Well, another week has passed, and what a week it was. The “election” came and went, and the only winner was Nate Silver. The loser? Every slave trapped in the USSA. Get ready to pay more taxes and have less freedom!
Of course, this all means that you need TDV’s resources now more than ever. And when you’re at a loss, and you don’t know where to turn for answers, well, you come to Feedback Friday. This is your chance to ask TDV’s crew how to survive in the 2012.
On to the feedback…
TIME FOR TDV PREMIUM?
I have been a TDV fan for some time now and was thinking about signing up for TDV Premium. But I don’t know the first thing about investing and was wondering if you guys give step by step instructions on how to invest and who or what to invest in. I’m not even sure which websites to go to to buy stock. Plus, I don’t have a ton of money to invest and wanted to start small, $300 month, if possible. One more question: what is the average return one gets by following your investment advice, generally speaking? The only investment that sounds like a good one would be to buy gold and hold onto it, as it retains its value, which I’m sure you already know. Anyways, any advice on the matter would be greatly appreciated. Keep up the great work.
Vin Maru’s Response:
That’s great that you are taking a look at learning something new… stock investing. At this time we don’t offer a basic guide to investing, but I encourage you to ask the all-knowing, all-seeing Google. I’d be shocked if there weren’t countless sites with a beginner’s guide to investing. Also, it is very smart to start small. I recommend to anyone new to investing to always start small until they really feel like they have a good understanding of how it all works. Especially with the kind of stocks that Ed recommends in TDV Premium and even more so with the precious metals junior stocks that we trade at TDV Golden Trader. They can be volatile and sometimes illiquid. But many of the stocks we follow have been up more than 50% in the last month alone so it can definitely be lucrative. I am personally working on a guide to technical investing and will even be doing some 1-day seminars in Canada on how to trade the Canadian junior mining stocks. So if you want some in depth technical info, keep an eye out for that. A lot of what will be included in the report/seminar I will also be regularly featuring in TDV Golden Trader… so, for $20/month you can learn and potentially profit!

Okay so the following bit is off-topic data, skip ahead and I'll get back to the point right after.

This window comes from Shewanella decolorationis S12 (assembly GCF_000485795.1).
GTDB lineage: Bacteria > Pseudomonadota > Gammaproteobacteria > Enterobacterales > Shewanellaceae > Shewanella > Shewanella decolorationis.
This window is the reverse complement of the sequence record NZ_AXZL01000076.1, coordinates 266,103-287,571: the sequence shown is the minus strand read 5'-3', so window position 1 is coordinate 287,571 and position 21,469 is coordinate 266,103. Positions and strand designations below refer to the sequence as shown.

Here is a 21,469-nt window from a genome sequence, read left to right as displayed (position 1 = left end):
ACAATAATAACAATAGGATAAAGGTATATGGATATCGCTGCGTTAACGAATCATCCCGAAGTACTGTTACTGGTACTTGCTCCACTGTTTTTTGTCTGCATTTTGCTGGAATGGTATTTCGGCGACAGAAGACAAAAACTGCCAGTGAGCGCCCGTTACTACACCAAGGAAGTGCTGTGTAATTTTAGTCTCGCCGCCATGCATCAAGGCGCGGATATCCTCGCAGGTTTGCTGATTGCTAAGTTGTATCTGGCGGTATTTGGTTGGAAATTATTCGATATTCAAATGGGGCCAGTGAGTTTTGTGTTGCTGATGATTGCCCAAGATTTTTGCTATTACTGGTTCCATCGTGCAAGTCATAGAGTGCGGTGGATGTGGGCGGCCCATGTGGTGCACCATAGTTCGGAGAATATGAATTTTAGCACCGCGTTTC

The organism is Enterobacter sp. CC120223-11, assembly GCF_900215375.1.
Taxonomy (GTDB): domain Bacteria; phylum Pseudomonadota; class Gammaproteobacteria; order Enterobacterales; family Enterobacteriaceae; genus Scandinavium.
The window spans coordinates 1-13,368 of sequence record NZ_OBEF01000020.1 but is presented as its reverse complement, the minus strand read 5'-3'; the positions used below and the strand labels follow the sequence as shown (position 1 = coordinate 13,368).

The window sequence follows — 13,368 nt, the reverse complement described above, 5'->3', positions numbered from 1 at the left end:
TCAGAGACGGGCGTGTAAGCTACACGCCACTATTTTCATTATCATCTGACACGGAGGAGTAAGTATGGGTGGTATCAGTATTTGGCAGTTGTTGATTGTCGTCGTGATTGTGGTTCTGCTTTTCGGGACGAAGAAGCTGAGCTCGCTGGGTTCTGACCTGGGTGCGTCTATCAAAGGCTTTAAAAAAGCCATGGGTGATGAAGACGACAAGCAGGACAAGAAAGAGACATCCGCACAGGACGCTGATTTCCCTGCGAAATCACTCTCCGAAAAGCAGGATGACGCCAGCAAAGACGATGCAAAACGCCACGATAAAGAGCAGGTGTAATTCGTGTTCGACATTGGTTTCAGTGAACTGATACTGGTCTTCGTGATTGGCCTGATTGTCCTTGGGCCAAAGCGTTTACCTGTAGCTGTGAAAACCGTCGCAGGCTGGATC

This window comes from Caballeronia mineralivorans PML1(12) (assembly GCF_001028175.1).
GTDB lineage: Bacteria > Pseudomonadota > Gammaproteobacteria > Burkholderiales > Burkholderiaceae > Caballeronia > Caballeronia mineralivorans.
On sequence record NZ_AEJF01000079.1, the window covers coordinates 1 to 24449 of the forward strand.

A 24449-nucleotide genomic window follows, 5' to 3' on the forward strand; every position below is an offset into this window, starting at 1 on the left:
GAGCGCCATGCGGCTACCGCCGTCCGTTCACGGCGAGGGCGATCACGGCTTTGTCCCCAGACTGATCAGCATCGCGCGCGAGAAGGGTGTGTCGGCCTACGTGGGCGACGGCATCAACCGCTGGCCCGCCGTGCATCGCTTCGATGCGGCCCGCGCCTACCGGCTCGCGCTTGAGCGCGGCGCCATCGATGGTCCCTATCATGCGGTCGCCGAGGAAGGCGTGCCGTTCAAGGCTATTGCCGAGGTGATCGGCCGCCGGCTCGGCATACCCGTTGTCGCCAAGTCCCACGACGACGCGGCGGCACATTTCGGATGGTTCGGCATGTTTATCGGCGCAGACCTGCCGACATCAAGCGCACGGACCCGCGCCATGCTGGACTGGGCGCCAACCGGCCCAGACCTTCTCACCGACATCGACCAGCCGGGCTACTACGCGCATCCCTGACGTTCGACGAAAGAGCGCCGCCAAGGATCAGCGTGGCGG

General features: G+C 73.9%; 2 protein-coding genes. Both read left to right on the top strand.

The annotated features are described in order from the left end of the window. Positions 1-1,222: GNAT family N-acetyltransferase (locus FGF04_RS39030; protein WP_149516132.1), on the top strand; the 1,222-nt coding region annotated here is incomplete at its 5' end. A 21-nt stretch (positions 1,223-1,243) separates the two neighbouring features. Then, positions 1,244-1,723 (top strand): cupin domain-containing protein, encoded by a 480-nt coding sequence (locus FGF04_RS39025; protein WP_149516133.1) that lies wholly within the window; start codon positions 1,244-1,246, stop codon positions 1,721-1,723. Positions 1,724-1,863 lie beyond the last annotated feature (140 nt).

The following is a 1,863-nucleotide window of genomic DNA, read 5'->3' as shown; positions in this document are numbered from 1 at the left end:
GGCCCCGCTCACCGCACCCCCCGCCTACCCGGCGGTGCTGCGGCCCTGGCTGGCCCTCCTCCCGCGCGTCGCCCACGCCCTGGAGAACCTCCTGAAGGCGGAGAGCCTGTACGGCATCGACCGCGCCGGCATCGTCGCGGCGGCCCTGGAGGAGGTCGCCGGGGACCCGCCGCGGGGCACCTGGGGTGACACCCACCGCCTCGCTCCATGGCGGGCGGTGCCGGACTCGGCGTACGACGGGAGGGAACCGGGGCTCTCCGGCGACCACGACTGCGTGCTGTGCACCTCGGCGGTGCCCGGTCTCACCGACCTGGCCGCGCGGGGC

AREQUIPA, PERU: A PLACE FOR EXPATS?
You stated that you were on your way down to Santiago de Chile. Please do not ignore a city of 800,000 just north of there, Arequipa, Perú. I lived here for 9 months to learn Spanish and fell so in love with it and its people that I moved my family here last month. I have also lived in Santiago and have several friends there that I visit. The cost of living in Chile is about three times what it is here in Arequipa and the food in Chile is some of the worst in the world whereas the cuisine here is among the best. Also the Peruvians are on the whole more honest and productive than the Chileans which I believe gives Peru more future upside economically. Let me know if you are ever up this way and we can show you around town.
Thanks! Perhaps you’d be interested in helping some of our interested readers take a look, too. If you are, please contact us at firstname.lastname@example.org about becoming a TDV Concierge for Arequipa. Send a small picture and tell us a bit more about yourself and Arequipa. It sounds very promising!
And congrats on moving your entire family. I wish more people had the courage and initiative to do that kind of thing.
NOT NECESSARILY CONSCRIPTION BUT CONSCRIPTION IF NECESSARY